Canada's opposition has said it will try to bring down the minority Liberal government in a vote of no confidence at the earliest opportunity.
Paul Martin says he wants a scandal inquiry to be allowed to finish
Conservative leader Stephen Harper revealed the plan after a late-night meeting of his party in Ottawa.
The governing Liberals have been mired in a corruption scandal that has virtually paralysed business in the country's parliament.
It could be a close call if there is a parliamentary vote, correspondents say.
"The Conservative Party cannot support the government. We cannot support a government that is mired in these kinds of corruption scandals," Mr Harper said on Monday.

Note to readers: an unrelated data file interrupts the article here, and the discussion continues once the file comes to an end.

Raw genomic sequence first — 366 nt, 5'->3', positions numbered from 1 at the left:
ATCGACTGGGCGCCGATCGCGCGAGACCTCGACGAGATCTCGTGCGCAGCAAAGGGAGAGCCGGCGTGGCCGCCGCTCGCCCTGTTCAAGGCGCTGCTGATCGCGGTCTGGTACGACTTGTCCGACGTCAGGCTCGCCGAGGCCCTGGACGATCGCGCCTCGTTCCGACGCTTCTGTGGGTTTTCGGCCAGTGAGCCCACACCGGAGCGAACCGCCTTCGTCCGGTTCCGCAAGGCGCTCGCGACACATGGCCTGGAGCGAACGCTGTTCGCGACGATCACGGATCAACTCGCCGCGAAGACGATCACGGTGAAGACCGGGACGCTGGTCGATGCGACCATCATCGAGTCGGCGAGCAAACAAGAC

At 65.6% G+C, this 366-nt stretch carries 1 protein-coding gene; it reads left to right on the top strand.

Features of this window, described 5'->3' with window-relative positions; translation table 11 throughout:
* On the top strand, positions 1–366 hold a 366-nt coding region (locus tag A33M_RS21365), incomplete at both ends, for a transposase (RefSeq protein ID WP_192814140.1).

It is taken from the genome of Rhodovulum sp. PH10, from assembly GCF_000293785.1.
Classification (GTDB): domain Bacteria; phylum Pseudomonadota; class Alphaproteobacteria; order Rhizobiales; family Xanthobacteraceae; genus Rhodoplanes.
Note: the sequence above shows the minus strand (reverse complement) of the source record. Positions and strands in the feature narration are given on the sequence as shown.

If the Conservatives succeed with their vote of no confidence, an election would be held in June or July, says the BBC's Lee Carter in Toronto.
Last week, the governing Liberals struck a deal with a small leftist party, which means that a no-confidence motion may end up being a nail-biter, depending on the votes of just two non-aligned independent MPs, he adds.
The governing Liberals have been embroiled in a corruption scandal after an Auditor General's report last year found that in the late 1990s hundreds of millions of dollars of government promotional money was wasted.
Last month, Prime Minister Paul Martin, who has never been personally linked to the allegations, apologised to Canadians on national television over the scandal.
He also pleaded that a public inquiry looking into the corruption allegations should be allowed to complete its work.
Since Mr Martin's appeal, the Conservatives' lead in the opinion polls has all but evaporated, which makes their strategy all the more risky, our correspondent says.